In the meantime, prepare your carboy. Since you started out with boiling 3 gallons of water, you’ll want to have about 2 gallons of water in the (sanitized) carboy. If you have your water well ahead of time, you can cool it in the fridge, and then it will further cool the wort that tricky few degrees between 75 F and 65 F. Once you’ve got the wort cooled to room temperature, add it to the carboy. You’ll be wanting a funnel to do this, and many people also use a filter to keep solids from going into the carboy, but this isn’t really necessary for beginners. Finally, check your volume to make sure you’ve got about 5 gallons, and if not, add more clean water.

One of the important ingredients for strong fermentation is oxygen. Even though fermentation itself is anaerobic, oxygen is used by the yeast to reproduce. I find it easiest to aerate the water in the carboy before you add the wort to it by way of shaking the hell out of it. Just shake the carboy, or pour the water back and forth between (sanitized) buckets. The more the water is disrupted, the more air is getting in. You can shake it up/pour it back and forth after you add the wort, but if you aerate the wort when it is too warm, you can begin to oxidize the beer (which is the last thing you want). There are also other mechanical methods of aerating the wort, but seriously, what is so hard about shaking up three gallons of water? You don’t need an aquarium pump and oxygen stone or any other complicated system. Just do it. If you don’t properly oxygenate your wort, the yeast may run out of what it needs to keep going and so the whole operation just kind of shuts down (a “stuck” fermentation). You don’t want that, so just shake your dang water.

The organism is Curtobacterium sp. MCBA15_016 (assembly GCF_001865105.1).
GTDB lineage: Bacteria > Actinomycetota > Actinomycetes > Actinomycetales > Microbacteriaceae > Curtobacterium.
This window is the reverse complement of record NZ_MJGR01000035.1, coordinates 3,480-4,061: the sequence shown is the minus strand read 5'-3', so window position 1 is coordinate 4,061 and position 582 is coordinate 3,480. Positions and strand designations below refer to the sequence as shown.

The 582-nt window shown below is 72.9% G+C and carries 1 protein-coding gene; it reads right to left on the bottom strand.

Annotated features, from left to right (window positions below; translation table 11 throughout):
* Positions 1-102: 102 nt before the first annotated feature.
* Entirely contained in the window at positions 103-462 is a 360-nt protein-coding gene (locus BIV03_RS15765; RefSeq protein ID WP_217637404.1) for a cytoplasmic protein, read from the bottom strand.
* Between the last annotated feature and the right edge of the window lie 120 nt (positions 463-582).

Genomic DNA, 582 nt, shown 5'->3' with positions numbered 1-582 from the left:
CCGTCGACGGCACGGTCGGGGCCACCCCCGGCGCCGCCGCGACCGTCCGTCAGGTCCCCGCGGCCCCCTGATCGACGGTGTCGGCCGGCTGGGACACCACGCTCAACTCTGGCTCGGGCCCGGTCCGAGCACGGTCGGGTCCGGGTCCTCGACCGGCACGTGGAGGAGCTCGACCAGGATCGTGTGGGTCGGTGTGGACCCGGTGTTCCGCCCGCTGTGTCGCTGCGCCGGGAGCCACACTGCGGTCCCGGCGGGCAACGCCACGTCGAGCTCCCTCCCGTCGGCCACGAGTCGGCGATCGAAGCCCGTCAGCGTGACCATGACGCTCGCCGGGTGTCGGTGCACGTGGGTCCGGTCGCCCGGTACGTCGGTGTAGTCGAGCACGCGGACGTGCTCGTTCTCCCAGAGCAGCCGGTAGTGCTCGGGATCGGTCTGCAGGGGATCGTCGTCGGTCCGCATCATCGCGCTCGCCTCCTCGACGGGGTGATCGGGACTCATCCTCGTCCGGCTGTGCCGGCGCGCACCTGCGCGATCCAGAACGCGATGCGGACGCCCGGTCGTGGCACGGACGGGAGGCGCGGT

Finally, you’ve got 5 or so gallons of wort in your carboy at room temperature. You’ve also got an activated yeast smack-pack ready to go. Sanitize the pack and a pair of scissors, cut it open, and pour the yeast into the wort (again, I recommend using the funnel). Put the airlock in the carboy and move it to the cool, dark location where it will sit for the next 2-6 weeks.